Quinn Keast

Conceptualizing and launching a new flagship product feature in Sourcegraph


Product Design Lead, Pseudo-Product Manager

2020 – 2021

Sourcegraph is a universal code search and intelligence platform. More than 800,000 developers in some of the largest companies around the world rely on Sourcegraph to search across and navigate all of their company’s code on all of their code hosts.

During the period of 2020-2021, I worked together with Sourcegraph’s “Search Product” team to explore opportunities to increase the value of Sourcegraph to developers based on the existing Search product’s capabilities. We had a powerful product, but at a high level, there weren’t many “push” moments related to the product that would trigger a moment of engagement within their workflows; instead, we relied on developers remembering and reaching for Sourcegraph.

We had identified one feature area that already existed that delivered some level of a “push” moment: “saved searches & saved search notifications.” We knew that a couple of our Enterprise customers were using this feature, but adoption was low across the board and we didn’t know much about why these customers were using it—in fact, we weren’t certain how this feature had come about in the first place.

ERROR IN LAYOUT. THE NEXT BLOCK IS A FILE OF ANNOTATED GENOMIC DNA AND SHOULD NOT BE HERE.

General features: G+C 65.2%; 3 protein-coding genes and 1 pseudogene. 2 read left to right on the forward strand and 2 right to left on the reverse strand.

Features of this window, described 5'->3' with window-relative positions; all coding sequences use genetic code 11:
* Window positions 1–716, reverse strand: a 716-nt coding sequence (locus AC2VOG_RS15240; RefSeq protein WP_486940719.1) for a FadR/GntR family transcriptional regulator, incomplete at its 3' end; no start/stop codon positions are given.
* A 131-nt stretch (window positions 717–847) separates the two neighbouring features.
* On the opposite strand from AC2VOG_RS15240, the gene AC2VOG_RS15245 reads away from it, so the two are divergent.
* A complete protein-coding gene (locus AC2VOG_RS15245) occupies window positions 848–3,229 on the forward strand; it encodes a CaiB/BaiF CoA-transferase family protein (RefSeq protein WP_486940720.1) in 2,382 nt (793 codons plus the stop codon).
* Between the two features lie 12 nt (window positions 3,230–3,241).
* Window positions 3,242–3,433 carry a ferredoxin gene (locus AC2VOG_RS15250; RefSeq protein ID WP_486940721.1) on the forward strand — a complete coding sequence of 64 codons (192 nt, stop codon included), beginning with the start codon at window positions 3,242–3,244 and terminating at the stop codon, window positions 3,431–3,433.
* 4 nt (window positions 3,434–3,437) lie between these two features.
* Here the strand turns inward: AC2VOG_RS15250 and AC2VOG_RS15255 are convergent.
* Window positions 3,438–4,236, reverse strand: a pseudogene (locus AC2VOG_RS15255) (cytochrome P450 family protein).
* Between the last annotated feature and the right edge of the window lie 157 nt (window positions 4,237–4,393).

We recognized this as an open-ended problem space. As a designer, I kicked off and carried out a project which ultimately led to proposing, designing, and launching a new flagship product feature in Sourcegraph: Code Monitoring.


To better understand the problem space we were working in, I planned a lean research effort to learn about the existing saved searches & saved search notifications feature, how it was being used, and the problems and opportunities surrounding it.